This settlement brings a long-fought battle over standard essential patent (SEP) licensing in the automotive space – once described as a “holy war” – to an abrupt conclusion, dashing hopes of a legal answer to the end-point versus component-level licensing debate.

        • Nokia and Daimler bring long-running SEP licensing dispute to an end

          The settlement deal between Nokia and Daimler that brings a closely-watched, long-running patent dispute to an end will have ramifications for many more than the two companies directly involved

        • Nokia ultimately gets Daimler to take car-level patent license, but issues persist, questions remain regarding component-level SEP licensing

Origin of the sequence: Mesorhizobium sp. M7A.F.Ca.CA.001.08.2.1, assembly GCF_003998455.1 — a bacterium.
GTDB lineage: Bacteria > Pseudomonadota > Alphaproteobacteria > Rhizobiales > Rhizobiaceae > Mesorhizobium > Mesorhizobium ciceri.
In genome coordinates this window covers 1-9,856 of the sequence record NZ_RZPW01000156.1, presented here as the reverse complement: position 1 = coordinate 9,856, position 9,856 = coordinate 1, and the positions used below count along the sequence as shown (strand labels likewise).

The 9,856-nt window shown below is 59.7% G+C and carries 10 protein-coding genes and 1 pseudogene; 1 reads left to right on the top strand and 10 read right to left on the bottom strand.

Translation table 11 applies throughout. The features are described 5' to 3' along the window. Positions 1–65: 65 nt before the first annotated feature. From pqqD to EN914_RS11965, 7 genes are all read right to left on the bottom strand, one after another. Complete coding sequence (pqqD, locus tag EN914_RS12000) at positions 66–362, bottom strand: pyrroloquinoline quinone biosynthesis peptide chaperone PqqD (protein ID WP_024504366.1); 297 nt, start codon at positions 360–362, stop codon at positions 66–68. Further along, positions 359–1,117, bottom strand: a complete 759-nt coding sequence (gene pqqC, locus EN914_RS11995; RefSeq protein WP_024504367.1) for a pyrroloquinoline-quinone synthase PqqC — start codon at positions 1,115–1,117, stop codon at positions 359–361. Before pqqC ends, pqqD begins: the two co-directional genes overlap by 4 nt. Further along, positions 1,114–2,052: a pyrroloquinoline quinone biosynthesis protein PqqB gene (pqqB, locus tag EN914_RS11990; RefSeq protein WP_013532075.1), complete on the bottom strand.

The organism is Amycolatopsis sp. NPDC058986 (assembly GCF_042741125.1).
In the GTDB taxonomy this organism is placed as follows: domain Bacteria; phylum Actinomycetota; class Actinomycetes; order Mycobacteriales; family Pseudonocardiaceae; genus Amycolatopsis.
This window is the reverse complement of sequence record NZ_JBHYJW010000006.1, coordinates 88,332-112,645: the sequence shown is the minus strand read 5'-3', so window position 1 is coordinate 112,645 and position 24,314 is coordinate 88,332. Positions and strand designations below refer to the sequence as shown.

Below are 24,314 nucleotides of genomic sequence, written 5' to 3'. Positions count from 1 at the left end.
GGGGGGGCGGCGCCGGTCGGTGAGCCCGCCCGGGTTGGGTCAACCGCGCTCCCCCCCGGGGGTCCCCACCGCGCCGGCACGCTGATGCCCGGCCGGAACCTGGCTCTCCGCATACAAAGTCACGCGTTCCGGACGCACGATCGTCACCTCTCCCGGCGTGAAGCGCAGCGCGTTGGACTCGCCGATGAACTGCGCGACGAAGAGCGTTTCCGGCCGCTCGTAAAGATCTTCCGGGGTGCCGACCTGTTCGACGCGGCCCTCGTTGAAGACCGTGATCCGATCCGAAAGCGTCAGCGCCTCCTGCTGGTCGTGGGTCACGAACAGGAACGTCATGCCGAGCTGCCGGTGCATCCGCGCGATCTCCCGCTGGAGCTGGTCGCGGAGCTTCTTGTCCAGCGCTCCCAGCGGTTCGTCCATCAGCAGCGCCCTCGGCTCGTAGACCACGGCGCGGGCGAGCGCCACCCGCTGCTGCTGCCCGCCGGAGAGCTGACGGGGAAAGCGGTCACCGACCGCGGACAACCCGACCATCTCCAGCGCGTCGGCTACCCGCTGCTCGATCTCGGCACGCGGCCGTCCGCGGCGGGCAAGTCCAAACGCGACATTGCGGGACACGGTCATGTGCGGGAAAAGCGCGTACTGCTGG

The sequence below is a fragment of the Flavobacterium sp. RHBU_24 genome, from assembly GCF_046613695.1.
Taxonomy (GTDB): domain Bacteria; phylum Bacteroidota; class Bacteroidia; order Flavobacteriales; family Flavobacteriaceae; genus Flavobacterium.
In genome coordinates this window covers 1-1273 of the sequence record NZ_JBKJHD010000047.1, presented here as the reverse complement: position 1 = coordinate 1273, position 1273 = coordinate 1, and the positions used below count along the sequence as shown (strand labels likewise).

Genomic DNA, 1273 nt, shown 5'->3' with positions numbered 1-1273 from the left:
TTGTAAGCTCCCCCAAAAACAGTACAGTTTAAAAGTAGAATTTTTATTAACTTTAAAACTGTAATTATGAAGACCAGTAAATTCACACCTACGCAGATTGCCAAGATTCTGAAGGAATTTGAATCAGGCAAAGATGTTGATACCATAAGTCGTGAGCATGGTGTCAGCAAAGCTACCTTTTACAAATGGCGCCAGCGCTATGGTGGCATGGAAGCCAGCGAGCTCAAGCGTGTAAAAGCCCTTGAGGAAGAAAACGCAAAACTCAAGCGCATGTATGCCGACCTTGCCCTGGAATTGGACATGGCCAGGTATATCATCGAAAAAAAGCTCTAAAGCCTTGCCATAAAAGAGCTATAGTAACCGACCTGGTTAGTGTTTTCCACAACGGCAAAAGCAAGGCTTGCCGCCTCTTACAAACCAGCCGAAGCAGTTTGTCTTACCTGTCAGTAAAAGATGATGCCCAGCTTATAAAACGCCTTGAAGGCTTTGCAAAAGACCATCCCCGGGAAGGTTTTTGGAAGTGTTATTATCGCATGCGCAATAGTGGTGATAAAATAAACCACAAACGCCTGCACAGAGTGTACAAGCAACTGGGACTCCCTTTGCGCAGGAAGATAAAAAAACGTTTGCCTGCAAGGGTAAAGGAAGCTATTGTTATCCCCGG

Nokia and Daimler just announced–in a minimalist fashion–the settlement of their standard-essential patent (SEP) dispute after more than two years of infringement litigation and closer to three years after Daimler filed its EU antitrust complaint against against Nokia. All pending cases will be withdrawn now, which most significantly entails that the European Court of Justice (the upper division of the Court of Justice of the EU) won’t address the Dusseldorf Regional Court’s questions regarding the application of EU antitrust law to component-level licensing and SEP injunctions in case no. C-182/21. That said, there’ll most likely be Groundhog Day pretty soon and some other case(s) raising these issues will be sent to Luxembourg, possibly separate ones for the component-level licensing question on the one hand and SEP injunctions on the other hand.